Article image
Article image
Article image
Article image
Article image
Article image
Article image
Article image
Article image
Article image
Article image
Article image
Article image
Article image
This article displays in one automatically-generated column. View the full page to see article in its original form.

EARL GREY'S VIEWS.

SCHEME, WILL BREAK DOWN.

FAVOURS SETTLEMENT ON

FEDERAL LINES

CHANCE OF CIVTL WAR SWEPT

AWAY

WELLINGTON, March 11. In an interview given to a " Post" representative-to-day, Earl Grey mado a statement on the question- of Home Rule, in view of Mr Asquith's amended proposals outlined in his speech in the House of Commons. " I think it would be wiser," . said Earl Grey, "to'wait until we are in possession of Mr Asquith's full proposals before expressing a definite opinion upon them; but my impression iis, if one may form an opinion from the cables,, that the criticism will show thsit the scheme suggested is so unworkable that it will break down. For instance: it is reported that-Ulster-is to'keep her present representation in Westminster of 33 members, while the rest of Ireland will have only 27. Herein are sufficient- elements of future contusion to make anyone distrustful as to the chance of the Bill providing a settlement of the Lrish difficulty. ".My impression is that the.new proposal will not be able to stand tho criticism to which it will be subjected, and it will be necessary to attempt a new solution, as T hope, by a general consent on federal lines. "As you perhaps are aware, 1 am a federal Home Ruler—that is, I am in favour of each part of the United Kingdom being entrusted with the manage : ment of purely domestic affairs; but 1 am strongly opposed to giving any part of the United Kingdom privileges which cannot be equally given to other parts. In other words, I am strongly opposed to any settlement of the Irish difficulty on the assumption that Ireland is a separate nationality, and entitled, by reason of her separate nationality, a separate rights. " The present Bill, even with the exclusion of Ulster, is open, to my mind, to the strongest objection because it is based, upon an attempt to give Ireland rights of separate nationality instead or only such powers of local self-govern-ment as could, under the federal system such as exists in Canada, the United States, and Australia, be given tOEiS 1Grey ladded that he felt greatly relieved at the turn events had taken because they swept away any chance ol civil war and'left the way open tea settlement of the question on the lines I be'had,indicated v :\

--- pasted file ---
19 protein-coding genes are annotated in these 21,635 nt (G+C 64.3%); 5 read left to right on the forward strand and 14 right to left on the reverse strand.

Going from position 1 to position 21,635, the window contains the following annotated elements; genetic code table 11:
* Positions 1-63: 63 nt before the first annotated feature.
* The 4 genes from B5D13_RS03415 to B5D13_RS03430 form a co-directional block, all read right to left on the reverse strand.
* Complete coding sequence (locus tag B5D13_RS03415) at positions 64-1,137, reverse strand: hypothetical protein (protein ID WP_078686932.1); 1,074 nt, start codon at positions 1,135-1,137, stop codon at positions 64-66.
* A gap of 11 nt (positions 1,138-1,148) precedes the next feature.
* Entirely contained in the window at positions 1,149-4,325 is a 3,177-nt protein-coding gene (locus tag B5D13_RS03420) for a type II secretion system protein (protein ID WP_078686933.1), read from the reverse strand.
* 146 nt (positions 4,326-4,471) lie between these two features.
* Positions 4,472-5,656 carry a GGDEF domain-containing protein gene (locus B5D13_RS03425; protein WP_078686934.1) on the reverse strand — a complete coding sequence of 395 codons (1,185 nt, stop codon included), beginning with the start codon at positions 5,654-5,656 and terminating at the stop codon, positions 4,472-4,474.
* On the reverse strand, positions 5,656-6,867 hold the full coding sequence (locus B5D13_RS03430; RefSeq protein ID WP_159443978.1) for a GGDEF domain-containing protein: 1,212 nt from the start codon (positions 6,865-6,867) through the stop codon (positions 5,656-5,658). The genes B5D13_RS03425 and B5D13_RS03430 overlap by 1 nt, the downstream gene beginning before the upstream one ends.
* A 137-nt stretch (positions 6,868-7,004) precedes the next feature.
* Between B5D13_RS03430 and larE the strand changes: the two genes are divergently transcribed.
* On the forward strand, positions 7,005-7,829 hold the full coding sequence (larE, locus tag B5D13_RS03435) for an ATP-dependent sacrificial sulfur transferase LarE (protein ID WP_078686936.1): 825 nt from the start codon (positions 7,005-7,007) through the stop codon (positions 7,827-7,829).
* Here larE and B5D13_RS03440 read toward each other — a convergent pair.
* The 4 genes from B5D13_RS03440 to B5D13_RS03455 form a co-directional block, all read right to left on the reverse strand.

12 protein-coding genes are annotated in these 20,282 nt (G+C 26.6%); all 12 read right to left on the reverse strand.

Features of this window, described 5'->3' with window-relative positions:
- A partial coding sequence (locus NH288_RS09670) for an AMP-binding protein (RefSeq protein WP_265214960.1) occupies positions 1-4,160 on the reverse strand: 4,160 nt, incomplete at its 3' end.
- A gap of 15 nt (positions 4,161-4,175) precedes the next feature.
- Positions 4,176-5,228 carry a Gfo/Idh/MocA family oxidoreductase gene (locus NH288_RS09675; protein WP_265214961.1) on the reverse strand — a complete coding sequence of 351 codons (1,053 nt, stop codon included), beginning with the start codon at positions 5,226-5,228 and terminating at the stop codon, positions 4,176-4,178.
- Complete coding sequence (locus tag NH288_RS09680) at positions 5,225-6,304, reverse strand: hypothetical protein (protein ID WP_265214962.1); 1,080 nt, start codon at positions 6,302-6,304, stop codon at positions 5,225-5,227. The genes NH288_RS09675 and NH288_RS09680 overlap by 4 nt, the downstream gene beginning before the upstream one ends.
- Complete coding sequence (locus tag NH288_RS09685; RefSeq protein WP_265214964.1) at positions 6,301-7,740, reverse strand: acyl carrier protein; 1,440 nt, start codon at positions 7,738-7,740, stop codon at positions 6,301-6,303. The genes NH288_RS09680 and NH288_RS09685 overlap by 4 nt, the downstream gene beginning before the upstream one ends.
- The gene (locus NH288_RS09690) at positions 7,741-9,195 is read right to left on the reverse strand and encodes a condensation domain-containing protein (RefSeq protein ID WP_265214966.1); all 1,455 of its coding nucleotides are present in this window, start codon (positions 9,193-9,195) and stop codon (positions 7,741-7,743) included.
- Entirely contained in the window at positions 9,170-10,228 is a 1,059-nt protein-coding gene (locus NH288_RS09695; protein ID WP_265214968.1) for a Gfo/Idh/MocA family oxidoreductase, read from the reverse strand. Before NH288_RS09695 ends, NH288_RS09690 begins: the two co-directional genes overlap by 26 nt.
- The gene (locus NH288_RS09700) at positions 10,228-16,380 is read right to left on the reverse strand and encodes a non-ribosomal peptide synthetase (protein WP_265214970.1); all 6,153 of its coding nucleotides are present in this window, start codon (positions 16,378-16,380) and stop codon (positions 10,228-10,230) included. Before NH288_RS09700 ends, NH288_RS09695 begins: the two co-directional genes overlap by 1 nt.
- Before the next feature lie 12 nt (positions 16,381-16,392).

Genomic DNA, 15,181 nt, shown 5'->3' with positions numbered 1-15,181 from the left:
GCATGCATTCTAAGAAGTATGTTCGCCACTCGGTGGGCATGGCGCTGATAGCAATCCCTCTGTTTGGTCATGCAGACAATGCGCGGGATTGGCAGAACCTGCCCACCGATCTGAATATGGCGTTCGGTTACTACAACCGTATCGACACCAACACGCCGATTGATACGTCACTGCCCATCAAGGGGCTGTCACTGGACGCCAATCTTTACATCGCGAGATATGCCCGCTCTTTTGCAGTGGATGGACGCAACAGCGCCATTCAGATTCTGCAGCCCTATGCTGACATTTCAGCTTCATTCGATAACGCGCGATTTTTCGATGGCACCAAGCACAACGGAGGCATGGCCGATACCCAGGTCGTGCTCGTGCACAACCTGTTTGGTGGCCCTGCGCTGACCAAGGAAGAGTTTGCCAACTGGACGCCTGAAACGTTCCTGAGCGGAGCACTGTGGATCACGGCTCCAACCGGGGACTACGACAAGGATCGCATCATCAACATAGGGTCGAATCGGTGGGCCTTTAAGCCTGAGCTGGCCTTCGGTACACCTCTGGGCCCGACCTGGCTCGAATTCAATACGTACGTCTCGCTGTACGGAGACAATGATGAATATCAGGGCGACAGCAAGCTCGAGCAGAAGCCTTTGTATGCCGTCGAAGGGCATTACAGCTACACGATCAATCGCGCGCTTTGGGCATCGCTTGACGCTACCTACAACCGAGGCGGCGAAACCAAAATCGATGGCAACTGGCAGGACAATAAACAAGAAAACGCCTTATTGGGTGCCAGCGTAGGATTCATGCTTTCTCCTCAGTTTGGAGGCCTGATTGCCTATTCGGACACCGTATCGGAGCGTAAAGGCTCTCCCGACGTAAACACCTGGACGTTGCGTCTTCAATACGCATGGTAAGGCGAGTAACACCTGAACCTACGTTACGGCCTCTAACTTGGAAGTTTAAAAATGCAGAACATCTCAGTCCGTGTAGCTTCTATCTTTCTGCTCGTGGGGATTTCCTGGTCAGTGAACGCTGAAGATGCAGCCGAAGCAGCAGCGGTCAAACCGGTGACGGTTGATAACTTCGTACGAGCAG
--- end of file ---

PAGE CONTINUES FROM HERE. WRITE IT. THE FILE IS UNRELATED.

This article text was automatically generated and may include errors. View the full page to see article in its original form.
Permanent link to this item

https://paperspast.natlib.govt.nz/newspapers/AG19140311.2.27.10

Bibliographic details

EARL GREY'S VIEWS., Ashburton Guardian, Volume XXXIII, Issue 8815, 11 March 1914

Word Count
387

EARL GREY'S VIEWS. Ashburton Guardian, Volume XXXIII, Issue 8815, 11 March 1914

Working